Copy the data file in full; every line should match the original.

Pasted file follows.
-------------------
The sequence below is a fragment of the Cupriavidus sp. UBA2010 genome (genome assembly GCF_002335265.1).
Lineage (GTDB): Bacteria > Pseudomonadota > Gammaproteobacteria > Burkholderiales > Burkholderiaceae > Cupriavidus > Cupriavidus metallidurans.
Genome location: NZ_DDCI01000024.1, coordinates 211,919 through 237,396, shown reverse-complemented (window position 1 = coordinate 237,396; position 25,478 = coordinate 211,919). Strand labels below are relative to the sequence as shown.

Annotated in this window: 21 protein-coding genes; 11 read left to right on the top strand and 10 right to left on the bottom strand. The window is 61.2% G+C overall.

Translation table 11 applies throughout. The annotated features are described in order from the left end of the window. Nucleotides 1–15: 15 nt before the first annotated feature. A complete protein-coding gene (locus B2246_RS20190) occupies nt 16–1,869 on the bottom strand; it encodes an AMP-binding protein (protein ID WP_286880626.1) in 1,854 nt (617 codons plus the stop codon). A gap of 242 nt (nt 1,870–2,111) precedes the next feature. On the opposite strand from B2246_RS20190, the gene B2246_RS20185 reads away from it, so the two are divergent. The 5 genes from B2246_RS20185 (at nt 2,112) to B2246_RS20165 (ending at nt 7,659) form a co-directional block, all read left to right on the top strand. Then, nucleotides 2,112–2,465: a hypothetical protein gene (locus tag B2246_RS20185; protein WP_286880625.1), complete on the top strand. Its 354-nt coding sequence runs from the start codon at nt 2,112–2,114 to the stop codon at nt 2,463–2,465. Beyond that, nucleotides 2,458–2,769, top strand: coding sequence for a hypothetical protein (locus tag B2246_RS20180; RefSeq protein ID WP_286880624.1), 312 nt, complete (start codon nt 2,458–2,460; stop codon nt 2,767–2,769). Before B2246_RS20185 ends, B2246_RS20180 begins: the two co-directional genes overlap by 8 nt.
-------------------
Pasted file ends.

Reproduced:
The sequence below is a fragment of the Cupriavidus sp. UBA2010 genome (genome assembly GCF_002335265.1).
Lineage (GTDB): Bacteria > Pseudomonadota > Gammaproteobacteria > Burkholderiales > Burkholderiaceae > Cupriavidus > Cupriavidus metallidurans.
Genome location: NZ_DDCI01000024.1, coordinates 211,919 through 237,396, shown reverse-complemented (window position 1 = coordinate 237,396; position 25,478 = coordinate 211,919). Strand labels below are relative to the sequence as shown.

Annotated in this window: 21 protein-coding genes; 11 read left to right on the top strand and 10 right to left on the bottom strand. The window is 61.2% G+C overall.

Translation table 11 applies throughout. The annotated features are described in order from the left end of the window. Nucleotides 1–15: 15 nt before the first annotated feature. A complete protein-coding gene (locus B2246_RS20190) occupies nt 16–1,869 on the bottom strand; it encodes an AMP-binding protein (protein ID WP_286880626.1) in 1,854 nt (617 codons plus the stop codon). A gap of 242 nt (nt 1,870–2,111) precedes the next feature. On the opposite strand from B2246_RS20190, the gene B2246_RS20185 reads away from it, so the two are divergent. The 5 genes from B2246_RS20185 (at nt 2,112) to B2246_RS20165 (ending at nt 7,659) form a co-directional block, all read left to right on the top strand. Then, nucleotides 2,112–2,465: a hypothetical protein gene (locus tag B2246_RS20185; protein WP_286880625.1), complete on the top strand. Its 354-nt coding sequence runs from the start codon at nt 2,112–2,114 to the stop codon at nt 2,463–2,465. Beyond that, nucleotides 2,458–2,769, top strand: coding sequence for a hypothetical protein (locus tag B2246_RS20180; RefSeq protein ID WP_286880624.1), 312 nt, complete (start codon nt 2,458–2,460; stop codon nt 2,767–2,769). Before B2246_RS20185 ends, B2246_RS20180 begins: the two co-directional genes overlap by 8 nt.